Maldivians have for most of our history been very hospitable, welcoming and friendly towards outsiders. While this has relevance to guesthouse and homestay tourism, the commercial hospitality we see in resorts today relies on a different model and image.
Achchange – the centre of life as I saw it when I was growing up in F’mulah in the late 70s and early 80s, share a lot of similarities with how things were done in the first decade of tourism – creativity, ingenuity and resourcefulness to become self-sufficient. Not even a single tin can was thrown away.
My first day at a resort 34 years ago was quite an experience. I was assigned to a dorm room that had 13 other men. I was on the top bunk.
Showers and toilets were about 300 feet away from where we slept and as I walked toward the toilets on the first day, I had my towel wrapped around my waist. Halfway through, someone came from behind and pulled my towel away. The next day I didn’t bother to wrap it around – I just threw it on my shoulder. I was, of course, wearing underpants.
Resources were scarce back then. I remember carrying water on Ummeed Dhoni with Aage Alibe of Mahibadhoo. In the dry season, when the water plant breaks down, we had no choice but to bring water from neighbouring islands.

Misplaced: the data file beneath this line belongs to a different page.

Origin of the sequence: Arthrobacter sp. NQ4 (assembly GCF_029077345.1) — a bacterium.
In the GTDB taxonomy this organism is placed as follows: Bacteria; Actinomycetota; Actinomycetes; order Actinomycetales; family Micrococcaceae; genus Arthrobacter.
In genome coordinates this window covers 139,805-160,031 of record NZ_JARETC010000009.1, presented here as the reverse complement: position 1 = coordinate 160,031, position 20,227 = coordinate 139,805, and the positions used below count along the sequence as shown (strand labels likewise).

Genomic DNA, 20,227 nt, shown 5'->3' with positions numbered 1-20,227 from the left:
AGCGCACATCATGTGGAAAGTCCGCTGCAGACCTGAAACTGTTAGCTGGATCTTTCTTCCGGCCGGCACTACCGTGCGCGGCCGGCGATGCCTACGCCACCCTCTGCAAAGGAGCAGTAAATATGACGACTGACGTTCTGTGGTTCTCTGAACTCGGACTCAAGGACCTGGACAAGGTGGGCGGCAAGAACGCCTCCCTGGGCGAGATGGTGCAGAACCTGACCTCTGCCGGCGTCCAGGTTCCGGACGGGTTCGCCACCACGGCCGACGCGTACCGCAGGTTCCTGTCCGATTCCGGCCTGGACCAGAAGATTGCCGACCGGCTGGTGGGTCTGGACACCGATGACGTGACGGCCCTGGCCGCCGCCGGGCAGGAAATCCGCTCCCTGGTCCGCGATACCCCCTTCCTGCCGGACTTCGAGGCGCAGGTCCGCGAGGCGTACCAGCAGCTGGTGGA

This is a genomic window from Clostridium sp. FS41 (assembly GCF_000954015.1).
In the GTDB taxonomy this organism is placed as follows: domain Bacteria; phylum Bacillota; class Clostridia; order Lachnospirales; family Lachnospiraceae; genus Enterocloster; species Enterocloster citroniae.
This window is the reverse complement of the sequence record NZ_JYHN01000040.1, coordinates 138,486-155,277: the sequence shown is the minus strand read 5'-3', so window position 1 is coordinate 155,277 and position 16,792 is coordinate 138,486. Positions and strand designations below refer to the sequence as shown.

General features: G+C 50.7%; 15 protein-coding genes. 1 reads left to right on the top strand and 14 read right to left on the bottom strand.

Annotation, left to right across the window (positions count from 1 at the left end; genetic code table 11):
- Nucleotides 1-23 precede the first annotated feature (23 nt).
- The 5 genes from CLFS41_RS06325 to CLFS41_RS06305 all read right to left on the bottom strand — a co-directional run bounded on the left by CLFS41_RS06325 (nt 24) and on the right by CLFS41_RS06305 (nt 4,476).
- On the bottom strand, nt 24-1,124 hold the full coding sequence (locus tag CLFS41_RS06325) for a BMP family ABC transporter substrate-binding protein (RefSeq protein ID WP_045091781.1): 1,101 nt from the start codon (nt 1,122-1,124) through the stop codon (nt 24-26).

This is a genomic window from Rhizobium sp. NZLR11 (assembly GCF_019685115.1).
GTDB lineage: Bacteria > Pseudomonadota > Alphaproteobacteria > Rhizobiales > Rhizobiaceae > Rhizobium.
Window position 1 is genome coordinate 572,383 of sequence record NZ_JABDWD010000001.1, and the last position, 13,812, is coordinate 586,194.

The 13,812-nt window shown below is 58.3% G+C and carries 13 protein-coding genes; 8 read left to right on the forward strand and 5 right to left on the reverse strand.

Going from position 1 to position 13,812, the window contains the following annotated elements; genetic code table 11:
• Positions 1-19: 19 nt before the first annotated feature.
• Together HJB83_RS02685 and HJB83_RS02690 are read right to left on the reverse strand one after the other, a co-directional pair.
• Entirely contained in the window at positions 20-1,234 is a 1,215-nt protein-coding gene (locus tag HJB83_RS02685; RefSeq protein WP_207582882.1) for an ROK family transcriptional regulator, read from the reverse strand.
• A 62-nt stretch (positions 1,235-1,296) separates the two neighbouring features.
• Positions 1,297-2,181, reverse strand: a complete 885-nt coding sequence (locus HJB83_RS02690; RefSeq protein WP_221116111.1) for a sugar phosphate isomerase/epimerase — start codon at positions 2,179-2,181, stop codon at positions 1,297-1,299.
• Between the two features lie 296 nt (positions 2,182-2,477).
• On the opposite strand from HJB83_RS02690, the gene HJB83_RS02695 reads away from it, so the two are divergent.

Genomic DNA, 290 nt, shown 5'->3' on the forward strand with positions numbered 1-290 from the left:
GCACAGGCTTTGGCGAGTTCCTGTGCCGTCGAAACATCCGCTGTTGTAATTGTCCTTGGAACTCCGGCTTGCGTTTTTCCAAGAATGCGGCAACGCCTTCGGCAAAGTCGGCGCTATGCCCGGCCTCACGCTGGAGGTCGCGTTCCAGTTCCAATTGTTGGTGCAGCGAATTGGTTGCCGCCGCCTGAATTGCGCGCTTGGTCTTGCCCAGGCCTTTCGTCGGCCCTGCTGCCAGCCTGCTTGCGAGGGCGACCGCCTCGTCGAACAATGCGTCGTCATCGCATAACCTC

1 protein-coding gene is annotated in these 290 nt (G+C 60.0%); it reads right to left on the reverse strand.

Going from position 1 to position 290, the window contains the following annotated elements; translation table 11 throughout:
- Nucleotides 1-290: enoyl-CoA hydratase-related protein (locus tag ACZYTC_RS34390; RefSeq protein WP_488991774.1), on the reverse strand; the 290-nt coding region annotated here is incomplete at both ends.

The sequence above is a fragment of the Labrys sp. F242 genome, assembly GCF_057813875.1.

My experience at a typical Italian village was fun. I grew quite close to Capo Villagio and his girlfriend who wooed me with ‘Arnoldino bello piccolino’ every time she saw me. Once, I ended up being wrapped in her favourite Italian Serie A club’s regalia to be stripped again and rewrapped in Capo’s favourite colours just minutes after.
I enjoyed being part of the evening theatre. Italian animators and Maldivians appeared together on stage just like we worked together during the day. It was a very close relationship.
In summer, a team of our F&B production and service will travel to the South of Italy to open Maldivian restaurants at summer vacation hotspots run by Club Vacanze. It was a true cultural exchange.
Tourism started with simple and basic products and services. The relationships were organic and genuine back then. Today, resorts offer a complex mix of facilities and services. Each resort tries to be unique and stand out from the crowd. The evolution of tourism went from simplicity to complexity.
People – the resourceful humans who create the tourism experience – had not been seen as such an important element in the mix until recently. We still do a lot of things to change the objective reality (food, accommodation and physical spaces) rather than subjective perception in trying to improve life in resorts for workers.
The Maldives as one of the best luxury destinations in the world has redefined many of the standards in high-end tourism offerings. This has created a rich body of tacit knowledge that has not been fully documented and archived.
As more and more local islands welcome tourists, the definition of a tourist as perceived by the average local needs to change. Tourism is very context-specific and we can adopt models that are fully compatible with Islam and our culture and way of life in these small islands.